I’m referring to light emitting diodes (LEDs) that are now being used in the healing arts to treat conditions like fibromyalgia, dementia, insomnia, retinal injuries, peripheral neuropathy and a number of others.
LED light therapy was used in America decades ago, but it phased out of existence with the advent of antibiotics and other medications. Europe appreciated the value of light therapy and continued its use. Recently, LED lights were brought back to our country, but at first they were only used in the equine industry — for race and quarter horses. LEDs proved valuable in expediting the recovery time of horses’ wounds and broken bones. Seeing the benefits for animals, the horse healers wondered what benefits there were for humans.
LED light therapy is closely related, and quite identical in results, to low-level laser therapy, but instead of using a weak laser, it uses LED light pads that are applied for 10 to 20 minutes to the body.
These pads vary in shape and size to suit straight or flexed joints, large back areas, small local areas and individual points. There are a number of ways LEDs benefit the body. The first is that they increase blood circulation by forming new capillaries, replacing damaged ones. This speeds up the healing process because more oxygen and nutrients can reach the damaged area.
The production of collagen—an essential protein used to repair damaged tissue and replace old tissue—is increased. Collagen is the substance that holds cells together. When more is produced, there is less scar tissue formed at the damaged site. Adenosine triphosphate levels are also increased. This allows cells to accept nutrients and get rid of waste products faster. Other benefits include relief from swelling, stimulated fibroblastic activity and an increase in phagocytosis, amongst many others.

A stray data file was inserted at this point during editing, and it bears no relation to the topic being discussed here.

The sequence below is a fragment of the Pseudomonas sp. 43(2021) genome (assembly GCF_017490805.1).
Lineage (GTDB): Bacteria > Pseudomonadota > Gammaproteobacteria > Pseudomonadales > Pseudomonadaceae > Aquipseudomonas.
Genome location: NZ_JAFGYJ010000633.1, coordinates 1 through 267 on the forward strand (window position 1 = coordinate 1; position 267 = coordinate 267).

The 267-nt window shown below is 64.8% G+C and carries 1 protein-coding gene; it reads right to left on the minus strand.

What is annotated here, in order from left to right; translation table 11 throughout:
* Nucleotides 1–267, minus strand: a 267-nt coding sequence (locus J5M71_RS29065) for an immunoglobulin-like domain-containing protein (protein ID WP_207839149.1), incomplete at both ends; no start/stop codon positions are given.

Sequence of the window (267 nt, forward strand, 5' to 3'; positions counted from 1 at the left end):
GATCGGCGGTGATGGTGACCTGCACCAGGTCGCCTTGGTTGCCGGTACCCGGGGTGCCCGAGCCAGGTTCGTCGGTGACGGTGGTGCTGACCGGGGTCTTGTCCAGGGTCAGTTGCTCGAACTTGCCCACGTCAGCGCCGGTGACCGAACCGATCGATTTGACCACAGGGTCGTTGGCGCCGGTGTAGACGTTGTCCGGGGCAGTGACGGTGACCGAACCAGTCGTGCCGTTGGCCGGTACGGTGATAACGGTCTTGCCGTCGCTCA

You might wonder what colors of LEDs are being used. Blue light addresses conditions on the surface of the skin, such as psoriasis, eczema, cuts, bruises and surgical incisions. Red light reaches a little deeper, and helps alleviate pain and inflammation in muscles, tendons and joints. Near-infrared lights have been reported to go even deeper to effect organ systems. If light therapy seems bizarre or odd to you, consider hospital nurseries where jaundiced babies are given phototherapy to help eliminate excess bilirubin.
While all of this is important to understand, what really speaks are testimonials. A client of mine with peripheral neuropathy noted improved feeling in her feet after her first session. Another client came in with digestive problems and depression, because of not having had a full night’s sleep in two years. After her first session, she began to sleep better, and after the second session, she reported that her sleep patterns had improved, her depression had lifted, and her digestive issues subsided.
An eye mask with blue and red LEDs has improved my own eye sight. Five years ago, an accident at the gym caused a retinal injury, which led to my having floaters and flashes. The flashes eventually went away, and the floaters decreased but were still there. Though there was still distortion in the center of my eyesight, where a straight line would look like it had a divot in it. After 15 days of using the LED eye mask, the two floaters are hardly detectable, and straight lines now look straight.
Where can one find this type of therapy? It’s often offered by chiropractors, acupuncturists, personal trainers and physicians, as well as physical and massage therapists who lean toward natural remedies. LED light therapy is relatively inexpensive, usually a dollar per minute. So a 20-minute session may cost $20, and most clinics offer discounted packages of sessions. With such a low cost, low risk of side effects and high potential benefit, LED light therapy may be the remedy for your malady.